Top 10 Technology Trends For 2012

Well, it’s December, when sugar plums fill children’s heads and analysts look into their crystal balls to see what the new year will bring. 2012 should be a banner year for personal technology, showcasing the beginning and end for a lot of companies and products, as well as major transitions for those that are left.

Overall, expect to find technology more social, more connected, and increasingly more voice-controlled. We’ll also see the blurring of the lines between tablets and laptops.


Voice Command

The success of Siri (Apples iPhone 4S voice assistant) is clearly driving a lot of folks to create similar offerings, so expect this type of technology to make it over to other handset makers and into tablets next year. PCs should get it as well. Look for Siri-like interfaces in websites, as well to help you navigate. Expect to see something like this tied to Google’s ecosystem, given how much Google likes to copy Apple.


Email Decline

This has actually been going on for a while, with reports that kids coming out of school don’t have email accounts anymore and live on social networks and in messaging products. Files are getting too large to send in email anyway, for the most part, and downloading services that allow you to share links are vastly quicker and often more smartphone/tablet friendly.


Cable Box Decline

The traditional cable box will increasingly be replaced by game consoles and smart TVs next year. This has been going on in Europe for some time, with systems like the Xbox, and Verizon just started a similar effort with that product here for FIOS customers. This provides the advantage of both a richer and less-complex experience for the user, as well as a cheaper experience for the cable company, and it appears to be resonating with both groups.


Hosted Services

As we move into 2012, more and more of what we access will be hosted. Google started the ball rolling with apps, and now OnLive is doing the same for gamers. Movies are streamed now rather than downloaded, and it won’t be long before most of our applications exist on the Internet and don’t run locally.


App Stores

This trend continues and accelerates into 2012 with the launch of Microsoft’s app store and the expected swift demise of packaged software products. As for the software you run locally, you’ll increasingly buy it from a trusted app store, though that store may be offered by Amazon or your laptop/tablet supplier.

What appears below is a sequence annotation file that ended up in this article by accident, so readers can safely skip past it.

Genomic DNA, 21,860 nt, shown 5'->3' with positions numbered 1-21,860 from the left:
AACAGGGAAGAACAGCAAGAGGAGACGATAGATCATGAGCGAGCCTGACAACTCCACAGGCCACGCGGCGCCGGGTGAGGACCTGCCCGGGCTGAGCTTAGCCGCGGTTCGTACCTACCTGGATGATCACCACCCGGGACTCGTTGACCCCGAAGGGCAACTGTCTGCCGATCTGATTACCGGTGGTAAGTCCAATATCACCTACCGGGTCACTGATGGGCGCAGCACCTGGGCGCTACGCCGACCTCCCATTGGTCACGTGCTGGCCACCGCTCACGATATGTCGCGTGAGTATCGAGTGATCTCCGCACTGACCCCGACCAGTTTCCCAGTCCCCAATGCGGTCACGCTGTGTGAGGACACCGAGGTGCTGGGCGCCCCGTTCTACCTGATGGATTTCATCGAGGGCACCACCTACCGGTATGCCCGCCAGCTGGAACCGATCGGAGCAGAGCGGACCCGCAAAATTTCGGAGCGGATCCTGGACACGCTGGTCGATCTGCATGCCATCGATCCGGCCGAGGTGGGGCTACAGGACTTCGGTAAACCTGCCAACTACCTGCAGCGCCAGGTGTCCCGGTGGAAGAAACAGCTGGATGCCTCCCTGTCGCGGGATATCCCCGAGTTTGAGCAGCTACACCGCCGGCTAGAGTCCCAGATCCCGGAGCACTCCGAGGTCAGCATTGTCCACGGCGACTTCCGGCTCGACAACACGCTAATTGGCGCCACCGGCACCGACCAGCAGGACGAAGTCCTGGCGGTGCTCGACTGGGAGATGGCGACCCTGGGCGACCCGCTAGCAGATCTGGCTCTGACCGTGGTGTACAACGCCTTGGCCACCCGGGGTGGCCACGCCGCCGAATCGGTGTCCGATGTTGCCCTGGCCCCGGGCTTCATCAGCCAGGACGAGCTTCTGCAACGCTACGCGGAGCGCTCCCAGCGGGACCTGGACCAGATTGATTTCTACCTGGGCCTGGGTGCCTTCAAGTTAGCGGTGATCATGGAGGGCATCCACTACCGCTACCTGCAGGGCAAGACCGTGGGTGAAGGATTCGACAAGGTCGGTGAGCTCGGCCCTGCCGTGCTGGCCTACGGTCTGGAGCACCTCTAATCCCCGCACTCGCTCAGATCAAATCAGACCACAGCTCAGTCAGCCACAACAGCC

Windows 8 – Touch

This product is a trend in and of itself, and it represents the biggest bet that Steve Ballmer’s Microsoft has ever made. The company is going to singlehandedly blur the lines between PCs and tablets and hope that users don’t get confused. This will bring touch into the mainstream of the PC market and narrow the gap between notebooks and tablets.


Thin Is In

Driven largely by tablets (mostly iPads) and ultrabooks (including the MacBook Air), next year will be the year when thin moves across the mainstream of notebook computers. This won’t just be for PCs, as thin products will continue in smartphones, tablets, and TVs as well. Vendors are expected to compete to be the thinnest in every category.


TIS (Tablets in Stuff)

Samsung has already delivered a refrigerator with a built in tablet computer and others are likely to follow their example. New cars will be shown with tablet-like features built into their dash, and this iPad effect will likely extend to things like home automation and high-end home alarm systems as well. And yes, you’ll likely be able to install apps on many of them.


Peer-to-Peer Gaming

Qualcomm will be pushing peer-to-peer gaming into smartphones next year, and this could spell the end for most standalone gaming systems. This will allow people to engage others in games without running up data charges, since the phones talk directly to each other, and gaming may be faster as well, because there is no network latency.


Cores Are Us

In tablets, we’ll move from two processing cores to up to five cores of computing power. These multicore product offerings should allow the next generation of tablets to approach the low end of PC performance, and they’ll be ideal candidates for the ARM version of Windows 8.


2012 is looking pretty good as many new products will be thinner, more social, easier to talk to, friendlier and smarter. What technology innovations would you like to see take the forefront in 2012 – drop me a line and let me know.

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